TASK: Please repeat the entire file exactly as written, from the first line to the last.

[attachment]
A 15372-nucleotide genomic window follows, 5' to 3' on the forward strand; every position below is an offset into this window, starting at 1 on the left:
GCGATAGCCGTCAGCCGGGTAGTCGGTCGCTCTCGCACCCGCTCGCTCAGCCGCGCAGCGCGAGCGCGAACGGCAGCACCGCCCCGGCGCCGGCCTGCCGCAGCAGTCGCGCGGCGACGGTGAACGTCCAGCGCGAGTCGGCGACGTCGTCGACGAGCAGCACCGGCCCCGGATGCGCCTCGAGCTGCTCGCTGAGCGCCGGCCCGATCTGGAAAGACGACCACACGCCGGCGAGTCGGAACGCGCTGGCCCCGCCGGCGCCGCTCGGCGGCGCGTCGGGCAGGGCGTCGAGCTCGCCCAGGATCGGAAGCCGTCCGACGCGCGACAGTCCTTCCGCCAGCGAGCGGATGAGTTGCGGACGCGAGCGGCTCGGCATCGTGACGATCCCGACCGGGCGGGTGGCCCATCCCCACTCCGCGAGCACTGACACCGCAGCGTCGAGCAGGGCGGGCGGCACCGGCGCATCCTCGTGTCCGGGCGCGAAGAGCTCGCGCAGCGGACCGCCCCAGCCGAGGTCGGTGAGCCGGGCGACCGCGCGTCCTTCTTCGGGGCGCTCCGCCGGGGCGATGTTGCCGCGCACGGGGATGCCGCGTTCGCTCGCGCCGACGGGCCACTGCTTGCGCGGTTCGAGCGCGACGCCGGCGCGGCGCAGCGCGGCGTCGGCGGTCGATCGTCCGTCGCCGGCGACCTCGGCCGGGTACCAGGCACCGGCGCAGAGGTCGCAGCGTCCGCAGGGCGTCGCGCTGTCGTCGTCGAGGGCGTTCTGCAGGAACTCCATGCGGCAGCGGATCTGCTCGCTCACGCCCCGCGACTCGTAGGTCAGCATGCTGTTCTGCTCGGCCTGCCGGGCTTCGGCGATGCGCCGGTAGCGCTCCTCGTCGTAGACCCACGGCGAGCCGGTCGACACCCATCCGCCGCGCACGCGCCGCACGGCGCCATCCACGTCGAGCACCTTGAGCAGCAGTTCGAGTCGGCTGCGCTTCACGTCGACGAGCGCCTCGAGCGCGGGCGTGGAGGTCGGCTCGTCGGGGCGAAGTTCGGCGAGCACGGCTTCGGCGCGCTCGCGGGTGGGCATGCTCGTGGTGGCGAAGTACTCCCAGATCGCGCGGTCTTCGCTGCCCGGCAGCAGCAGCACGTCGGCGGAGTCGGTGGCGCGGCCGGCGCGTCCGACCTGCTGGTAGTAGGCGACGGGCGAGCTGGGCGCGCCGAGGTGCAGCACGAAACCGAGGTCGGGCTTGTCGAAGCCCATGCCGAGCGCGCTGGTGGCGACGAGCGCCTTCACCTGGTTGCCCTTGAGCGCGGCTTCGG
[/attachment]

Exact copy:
A 15372-nucleotide genomic window follows, 5' to 3' on the forward strand; every position below is an offset into this window, starting at 1 on the left:
GCGATAGCCGTCAGCCGGGTAGTCGGTCGCTCTCGCACCCGCTCGCTCAGCCGCGCAGCGCGAGCGCGAACGGCAGCACCGCCCCGGCGCCGGCCTGCCGCAGCAGTCGCGCGGCGACGGTGAACGTCCAGCGCGAGTCGGCGACGTCGTCGACGAGCAGCACCGGCCCCGGATGCGCCTCGAGCTGCTCGCTGAGCGCCGGCCCGATCTGGAAAGACGACCACACGCCGGCGAGTCGGAACGCGCTGGCCCCGCCGGCGCCGCTCGGCGGCGCGTCGGGCAGGGCGTCGAGCTCGCCCAGGATCGGAAGCCGTCCGACGCGCGACAGTCCTTCCGCCAGCGAGCGGATGAGTTGCGGACGCGAGCGGCTCGGCATCGTGACGATCCCGACCGGGCGGGTGGCCCATCCCCACTCCGCGAGCACTGACACCGCAGCGTCGAGCAGGGCGGGCGGCACCGGCGCATCCTCGTGTCCGGGCGCGAAGAGCTCGCGCAGCGGACCGCCCCAGCCGAGGTCGGTGAGCCGGGCGACCGCGCGTCCTTCTTCGGGGCGCTCCGCCGGGGCGATGTTGCCGCGCACGGGGATGCCGCGTTCGCTCGCGCCGACGGGCCACTGCTTGCGCGGTTCGAGCGCGACGCCGGCGCGGCGCAGCGCGGCGTCGGCGGTCGATCGTCCGTCGCCGGCGACCTCGGCCGGGTACCAGGCACCGGCGCAGAGGTCGCAGCGTCCGCAGGGCGTCGCGCTGTCGTCGTCGAGGGCGTTCTGCAGGAACTCCATGCGGCAGCGGATCTGCTCGCTCACGCCCCGCGACTCGTAGGTCAGCATGCTGTTCTGCTCGGCCTGCCGGGCTTCGGCGATGCGCCGGTAGCGCTCCTCGTCGTAGACCCACGGCGAGCCGGTCGACACCCATCCGCCGCGCACGCGCCGCACGGCGCCATCCACGTCGAGCACCTTGAGCAGCAGTTCGAGTCGGCTGCGCTTCACGTCGACGAGCGCCTCGAGCGCGGGCGTGGAGGTCGGCTCGTCGGGGCGAAGTTCGGCGAGCACGGCTTCGGCGCGCTCGCGGGTGGGCATGCTCGTGGTGGCGAAGTACTCCCAGATCGCGCGGTCTTCGCTGCCCGGCAGCAGCAGCACGTCGGCGGAGTCGGTGGCGCGGCCGGCGCGTCCGACCTGCTGGTAGTAGGCGACGGGCGAGCTGGGCGCGCCGAGGTGCAGCACGAAACCGAGGTCGGGCTTGTCGAAGCCCATGCCGAGCGCGCTGGTGGCGACGAGCGCCTTCACCTGGTTGCCCTTGAGCGCGGCTTCGG